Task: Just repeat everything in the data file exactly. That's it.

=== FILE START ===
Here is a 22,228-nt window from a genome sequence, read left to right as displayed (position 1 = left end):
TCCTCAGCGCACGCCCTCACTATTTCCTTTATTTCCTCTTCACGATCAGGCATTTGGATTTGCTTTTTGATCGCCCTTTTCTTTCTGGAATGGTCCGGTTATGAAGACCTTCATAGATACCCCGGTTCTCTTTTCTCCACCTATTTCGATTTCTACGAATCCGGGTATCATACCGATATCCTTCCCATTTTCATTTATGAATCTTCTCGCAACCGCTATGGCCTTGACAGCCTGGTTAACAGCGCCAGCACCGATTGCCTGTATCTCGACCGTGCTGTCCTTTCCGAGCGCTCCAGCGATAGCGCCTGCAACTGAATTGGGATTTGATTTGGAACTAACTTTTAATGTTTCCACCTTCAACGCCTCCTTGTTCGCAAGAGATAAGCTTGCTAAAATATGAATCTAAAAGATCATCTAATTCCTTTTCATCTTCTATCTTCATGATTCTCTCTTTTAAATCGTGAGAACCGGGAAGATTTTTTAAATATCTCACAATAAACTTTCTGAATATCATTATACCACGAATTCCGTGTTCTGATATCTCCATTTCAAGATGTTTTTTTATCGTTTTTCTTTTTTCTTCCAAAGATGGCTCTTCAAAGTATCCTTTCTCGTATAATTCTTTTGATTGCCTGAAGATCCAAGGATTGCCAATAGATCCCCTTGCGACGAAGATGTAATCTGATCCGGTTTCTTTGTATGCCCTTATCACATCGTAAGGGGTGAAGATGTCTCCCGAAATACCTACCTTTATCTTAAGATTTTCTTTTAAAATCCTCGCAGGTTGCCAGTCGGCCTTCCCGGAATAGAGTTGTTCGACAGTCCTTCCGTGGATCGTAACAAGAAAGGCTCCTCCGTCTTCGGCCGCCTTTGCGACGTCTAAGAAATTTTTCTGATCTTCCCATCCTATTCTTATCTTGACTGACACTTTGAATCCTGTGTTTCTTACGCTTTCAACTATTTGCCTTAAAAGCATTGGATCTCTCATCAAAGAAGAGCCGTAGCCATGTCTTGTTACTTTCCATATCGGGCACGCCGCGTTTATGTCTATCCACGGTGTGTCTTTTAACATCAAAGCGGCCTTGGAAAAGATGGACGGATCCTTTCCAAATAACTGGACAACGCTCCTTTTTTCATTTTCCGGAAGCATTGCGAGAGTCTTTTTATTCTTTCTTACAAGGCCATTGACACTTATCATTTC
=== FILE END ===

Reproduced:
Here is a 22,228-nt window from a genome sequence, read left to right as displayed (position 1 = left end):
TCCTCAGCGCACGCCCTCACTATTTCCTTTATTTCCTCTTCACGATCAGGCATTTGGATTTGCTTTTTGATCGCCCTTTTCTTTCTGGAATGGTCCGGTTATGAAGACCTTCATAGATACCCCGGTTCTCTTTTCTCCACCTATTTCGATTTCTACGAATCCGGGTATCATACCGATATCCTTCCCATTTTCATTTATGAATCTTCTCGCAACCGCTATGGCCTTGACAGCCTGGTTAACAGCGCCAGCACCGATTGCCTGTATCTCGACCGTGCTGTCCTTTCCGAGCGCTCCAGCGATAGCGCCTGCAACTGAATTGGGATTTGATTTGGAACTAACTTTTAATGTTTCCACCTTCAACGCCTCCTTGTTCGCAAGAGATAAGCTTGCTAAAATATGAATCTAAAAGATCATCTAATTCCTTTTCATCTTCTATCTTCATGATTCTCTCTTTTAAATCGTGAGAACCGGGAAGATTTTTTAAATATCTCACAATAAACTTTCTGAATATCATTATACCACGAATTCCGTGTTCTGATATCTCCATTTCAAGATGTTTTTTTATCGTTTTTCTTTTTTCTTCCAAAGATGGCTCTTCAAAGTATCCTTTCTCGTATAATTCTTTTGATTGCCTGAAGATCCAAGGATTGCCAATAGATCCCCTTGCGACGAAGATGTAATCTGATCCGGTTTCTTTGTATGCCCTTATCACATCGTAAGGGGTGAAGATGTCTCCCGAAATACCTACCTTTATCTTAAGATTTTCTTTTAAAATCCTCGCAGGTTGCCAGTCGGCCTTCCCGGAATAGAGTTGTTCGACAGTCCTTCCGTGGATCGTAACAAGAAAGGCTCCTCCGTCTTCGGCCGCCTTTGCGACGTCTAAGAAATTTTTCTGATCTTCCCATCCTATTCTTATCTTGACTGACACTTTGAATCCTGTGTTTCTTACGCTTTCAACTATTTGCCTTAAAAGCATTGGATCTCTCATCAAAGAAGAGCCGTAGCCATGTCTTGTTACTTTCCATATCGGGCACGCCGCGTTTATGTCTATCCACGGTGTGTCTTTTAACATCAAAGCGGCCTTGGAAAAGATGGACGGATCCTTTCCAAATAACTGGACAACGCTCCTTTTTTCATTTTCCGGAAGCATTGCGAGAGTCTTTTTATTCTTTCTTACAAGGCCATTGACACTTATCATTTC